In Hoops, Major Jackson continues to mine the solemn marvels of ordinary lives: a grandfather gardens in a tenement backyard; a teacher unconsciously renames her black students after French painters. The substance of Jackson's art is the representation of American citizens whose heroic endurance makes them remarkable and transcendent.Purchase Now
“Lush reflections on ordinary lives, displaying "formal talents and [Jackson's] capacity for expanding the lyric potential of narrative.”
In his second collection, National Book Critics Circle Award-finalist Jackson (Leaving Saturn, 2002) pays tribute to timeless and timely monuments of American culture and history. Set mostly in an urban landscape, the poems range over a variety of addresses: one envisions neighborhood basketball as a metaphor for life ("The body on defense, / Playing up close, ghoulish, / Lacking grace, afraid / He'd go face-to-face"); others recall the trials and travails of adolescence or pay homage to writers like Shirley Jackson, Robert Frost, Langston Hughes and Gwendolyn Brooks. In one poem, a grandfather struggles to maintain his integrity in a changing world: "he has watched the neighborhood,- / postwar marble steps, a scrubbed frontier / of Pontiacs lining the curb, fade to a hood"; in another, a fourth-grade teacher unable to remember her students' names like "Tarik, Shaniqua, [and] Amari . . . nicknamed the entire class / after French painters." The long poem "Letter to Brooks," attempts to explain the contemporary scene to the Pulitzer Prize-winning poet who died in 2000. This book works to forge a large and spacious America, one capable of housing imagination.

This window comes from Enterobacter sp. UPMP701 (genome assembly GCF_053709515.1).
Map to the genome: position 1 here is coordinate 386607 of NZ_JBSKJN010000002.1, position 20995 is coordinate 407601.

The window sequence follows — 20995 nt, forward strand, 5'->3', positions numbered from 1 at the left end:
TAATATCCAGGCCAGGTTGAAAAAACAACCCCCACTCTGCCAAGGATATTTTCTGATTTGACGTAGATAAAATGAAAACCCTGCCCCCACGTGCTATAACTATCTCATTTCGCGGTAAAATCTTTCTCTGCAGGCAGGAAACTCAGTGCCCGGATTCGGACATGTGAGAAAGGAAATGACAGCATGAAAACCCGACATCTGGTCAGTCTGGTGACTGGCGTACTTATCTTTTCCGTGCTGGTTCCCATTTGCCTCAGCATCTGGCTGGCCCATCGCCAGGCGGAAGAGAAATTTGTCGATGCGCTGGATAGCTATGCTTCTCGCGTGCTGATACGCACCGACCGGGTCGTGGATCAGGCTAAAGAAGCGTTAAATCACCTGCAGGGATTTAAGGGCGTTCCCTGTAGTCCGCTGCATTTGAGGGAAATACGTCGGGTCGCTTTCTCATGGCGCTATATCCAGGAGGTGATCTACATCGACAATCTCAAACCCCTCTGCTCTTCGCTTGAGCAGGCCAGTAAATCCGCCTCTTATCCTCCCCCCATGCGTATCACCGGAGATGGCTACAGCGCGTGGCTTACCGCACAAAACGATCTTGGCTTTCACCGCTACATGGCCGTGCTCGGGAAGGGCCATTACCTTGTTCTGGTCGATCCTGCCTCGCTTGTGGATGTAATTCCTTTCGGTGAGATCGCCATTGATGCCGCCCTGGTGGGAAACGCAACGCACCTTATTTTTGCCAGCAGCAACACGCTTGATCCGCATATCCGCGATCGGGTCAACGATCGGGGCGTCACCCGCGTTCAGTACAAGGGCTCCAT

The New Yorker: The Critics, April 17, 2006
Hoops, by Major Jackson (Norton; $23.95). The slangy title of Jackson’s second collection is a layered metaphor, implying, among other things, basketball, jewelry, and life’s hurdles. Jackson seems to define himself by his eclecticism; he reveres basketball players as much as poets. Recalling his early life in a rough Philadelphia neighborhood, he draws nourishment from a sense of his acuity: “My breathing / was older than me.” His poems are witty, musical, and intelligent; he is equally happy discussing the war on terror—“An empire croons, toughed-up in a trance”—or describing early crushes: “The swagger / behind their blue-tinted sunglasses and low-rider / jeans hurt boys like me.” Other subjects include Columbine, Tupac Shakur, iPods, and, above all, the condition and future of the black poet. In a final flourish of contrast, Jackson writes an epistolary poem to Gwendolyn Brooks, in a recognizable, albeit flexible, rhyme royal.
Library Journal 131.8
Published: May 1, 2006
Book Review by Karla Huston
In this newest volume of poems, Jackson (Leaving Saturn) takes aim with a series of free throws, exploring his North Philadelphia roots as he explodes over the urban landscapes of bars and oddities, basketball and poets, good friends and lost souls. A mixture of elevated diction and street language, Jackson's words inhabit "a paradise of kale/ and shakes root-dirt that snaps like a shadow lost in time." Often using rhymed accentuated verse, his lines seem to throb and pulse with the rhythms of the city and the game: "By a falling, Cyclone chain- / link fence, a black rush streaks/for netted hoops, & one alone / from a distance breaks / above the undulant pack. . . ." Two-thirds of the book comprises a series of poems, "Letters to [Gwendolyn] Brooks," written in rime royal, in which the poet offers his ideas of writing, musings of politics, and other philosophies, directing his thoughts to her in pieces arranged by neighborhoods, subway stops along the way. He and a friend believe that Brooks would want to be remembered in verse: "Not out for the epic, I want a vault / For my verbal wealth. I want a form / For my lyrical stealth." Jackson reminds readers that even in the decay of the city, there is much to see, to remember, much to appreciate. Recommended for contemporary poetry and African American literature collections.